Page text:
What Fresh Hell Is This?

A Medieval Editing Tool

A Medieval Editing Tool

The day started out great:  I finished the Sommelier Vest (that's the real name of the Pin Problem, by the way - pix and pattern are coming soon) last night, so today's list began with e-mailing Blackwater Abbey with that happy update.  I was gonna submit a design proposal to a magazine, post to the blog, start a presentation for my new class, maybe work on this little sock I've been ignoring...

Then all hell broke loose.

Backing up a bit, I will tell you that earlier this week I wrote the acknowledgments for my book.  This felt very much like the fat lady singing, in terms of completion: "I'd like to thank the Academy..."  There have been odd corrections, little questions from the editor here and there, but overall it seemed as if my writing maelstrom was behind me.  I know that the layout is getting done around now, but other than some vague project milestones, I have no clue what is happening to my baby.  The work of making the book is largely in the hands of skilled professionals, as it should be at this stage.  So even though I haven't met them and probably never will, there are scads of other humans collaborating with me.  The baby isn't just mine anymore, which is surreal, even if it is the whole point of the endeavor.

But this morning the first thing I did was open an e-mail from my editor containing a 4th version of my entire text.  Version 1 was mine.  Version 2 was my editor's.  Version 3 was a compromise between 1 and 2.  And now there is Version 4.  A more experienced author would have known to expect this; that I wasn't as close to finished as I thought.  A seasoned writer would not have been lulled into complacency by the deafening silence coming from the publisher.  This being my first time at the Rodeo though, I was unaware that it was time to hide in the barrel. 

It seems that Version 4 must be corrected by me into Version 5, TODAY.  Not next week.  Not whenever I get around to it.  Right Now-ish.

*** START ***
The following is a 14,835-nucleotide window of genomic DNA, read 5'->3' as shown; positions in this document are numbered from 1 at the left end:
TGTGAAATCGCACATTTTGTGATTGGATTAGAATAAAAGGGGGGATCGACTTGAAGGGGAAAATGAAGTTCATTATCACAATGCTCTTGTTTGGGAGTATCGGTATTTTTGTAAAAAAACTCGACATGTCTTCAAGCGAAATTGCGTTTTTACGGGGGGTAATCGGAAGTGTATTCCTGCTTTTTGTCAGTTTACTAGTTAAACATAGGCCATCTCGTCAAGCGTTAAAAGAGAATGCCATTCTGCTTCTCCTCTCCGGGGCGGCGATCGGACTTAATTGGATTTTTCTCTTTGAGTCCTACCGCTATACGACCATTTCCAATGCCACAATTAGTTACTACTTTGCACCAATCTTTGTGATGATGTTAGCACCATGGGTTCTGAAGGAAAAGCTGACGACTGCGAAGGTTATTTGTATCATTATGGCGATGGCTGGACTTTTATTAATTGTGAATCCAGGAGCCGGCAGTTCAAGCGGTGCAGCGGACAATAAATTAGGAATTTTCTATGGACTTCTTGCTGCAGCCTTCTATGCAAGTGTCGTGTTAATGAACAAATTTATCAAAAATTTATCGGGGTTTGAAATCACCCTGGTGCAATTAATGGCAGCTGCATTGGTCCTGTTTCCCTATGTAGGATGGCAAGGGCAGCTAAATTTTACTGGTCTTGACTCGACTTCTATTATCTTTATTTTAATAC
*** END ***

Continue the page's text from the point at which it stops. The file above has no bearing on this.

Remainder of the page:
Version 4 was created by a whole new player, whom nobody told me was on the team.  And she's WAY SMART.  She's my technical editor, and in charge of finding problems in the writing like spelling and context, and the whole Way Knitting Works.  There is no getting away with being vague or faking anything with her, because she has an encyclopedic knowledge of my subject.  Not that this bothers me - I really want the book to be as good as it can be, and I have no doubt that the tech editor (I'll call her Ms. K) knows how to get it there.  It's just that it's so humbling to have somebody question your assertions.  I am totally sure of what I mean and how I said it.  Except when I'm not.  And Ms. K has this ninja-like skill for finding every single weak spot. 

So the real problem is not that a skilled professional has located chinks in my armor.  The problem is that I was emotionally caught unawares.  Today is the day that Ms. K's hard work causes me to shore up my weaknesses.  Today is the day that someone I have never met points out my weaknesses.  In case I'm not already unsure enough as a rank beginner, here is a person whose job it is to make sure I'm not full of crap.  Daunting bit of work, that.  How's that thick skin coming along now, Smarty McBraverton?

Obviously, I will need to spend some time separating ME (my personality, my feelings, my self-ness) from the THING I MADE (which is just a pile of work that I did).  Funny how hard that can be to get done: if the project came from inside of my head and (quite literally) out of my fingers, then how can it not always be an extension of me?  Kind of an emotional ass-kicker. 

At least I don't have time to wallow in introspection for long.  TODAY means TODAY, after all.  Better get over it and do what needs doing.  And then I'll promise myself Therapeutic Fiber.  I'm SO going yarn shopping.